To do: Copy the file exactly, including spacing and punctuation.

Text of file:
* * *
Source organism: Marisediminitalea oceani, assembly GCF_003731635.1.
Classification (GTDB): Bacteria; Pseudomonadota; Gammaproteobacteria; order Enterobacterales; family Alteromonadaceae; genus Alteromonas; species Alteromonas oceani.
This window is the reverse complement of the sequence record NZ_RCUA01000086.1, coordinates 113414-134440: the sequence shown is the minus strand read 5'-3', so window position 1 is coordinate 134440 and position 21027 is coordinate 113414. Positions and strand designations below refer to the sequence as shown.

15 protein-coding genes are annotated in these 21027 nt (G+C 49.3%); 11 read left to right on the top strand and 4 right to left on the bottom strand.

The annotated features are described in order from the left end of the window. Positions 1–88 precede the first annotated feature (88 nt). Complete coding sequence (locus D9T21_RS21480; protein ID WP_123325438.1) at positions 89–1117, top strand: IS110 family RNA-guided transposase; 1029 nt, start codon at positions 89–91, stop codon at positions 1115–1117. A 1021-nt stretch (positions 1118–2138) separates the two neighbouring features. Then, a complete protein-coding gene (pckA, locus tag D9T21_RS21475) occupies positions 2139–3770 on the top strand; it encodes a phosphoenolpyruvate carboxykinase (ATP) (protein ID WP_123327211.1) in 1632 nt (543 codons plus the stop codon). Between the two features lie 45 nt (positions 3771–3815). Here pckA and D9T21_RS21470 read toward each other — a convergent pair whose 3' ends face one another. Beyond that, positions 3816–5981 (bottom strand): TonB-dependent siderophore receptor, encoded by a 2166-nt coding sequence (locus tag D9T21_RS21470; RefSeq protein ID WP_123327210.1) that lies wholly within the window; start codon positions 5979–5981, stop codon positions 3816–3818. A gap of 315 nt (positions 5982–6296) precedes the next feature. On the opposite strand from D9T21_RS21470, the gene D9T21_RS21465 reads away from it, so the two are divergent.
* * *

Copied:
Source organism: Marisediminitalea oceani, assembly GCF_003731635.1.
Classification (GTDB): Bacteria; Pseudomonadota; Gammaproteobacteria; order Enterobacterales; family Alteromonadaceae; genus Alteromonas; species Alteromonas oceani.
This window is the reverse complement of the sequence record NZ_RCUA01000086.1, coordinates 113414-134440: the sequence shown is the minus strand read 5'-3', so window position 1 is coordinate 134440 and position 21027 is coordinate 113414. Positions and strand designations below refer to the sequence as shown.

15 protein-coding genes are annotated in these 21027 nt (G+C 49.3%); 11 read left to right on the top strand and 4 right to left on the bottom strand.

The annotated features are described in order from the left end of the window. Positions 1–88 precede the first annotated feature (88 nt). Complete coding sequence (locus D9T21_RS21480; protein ID WP_123325438.1) at positions 89–1117, top strand: IS110 family RNA-guided transposase; 1029 nt, start codon at positions 89–91, stop codon at positions 1115–1117. A 1021-nt stretch (positions 1118–2138) separates the two neighbouring features. Then, a complete protein-coding gene (pckA, locus tag D9T21_RS21475) occupies positions 2139–3770 on the top strand; it encodes a phosphoenolpyruvate carboxykinase (ATP) (protein ID WP_123327211.1) in 1632 nt (543 codons plus the stop codon). Between the two features lie 45 nt (positions 3771–3815). Here pckA and D9T21_RS21470 read toward each other — a convergent pair whose 3' ends face one another. Beyond that, positions 3816–5981 (bottom strand): TonB-dependent siderophore receptor, encoded by a 2166-nt coding sequence (locus tag D9T21_RS21470; RefSeq protein ID WP_123327210.1) that lies wholly within the window; start codon positions 5979–5981, stop codon positions 3816–3818. A gap of 315 nt (positions 5982–6296) precedes the next feature. On the opposite strand from D9T21_RS21470, the gene D9T21_RS21465 reads away from it, so the two are divergent.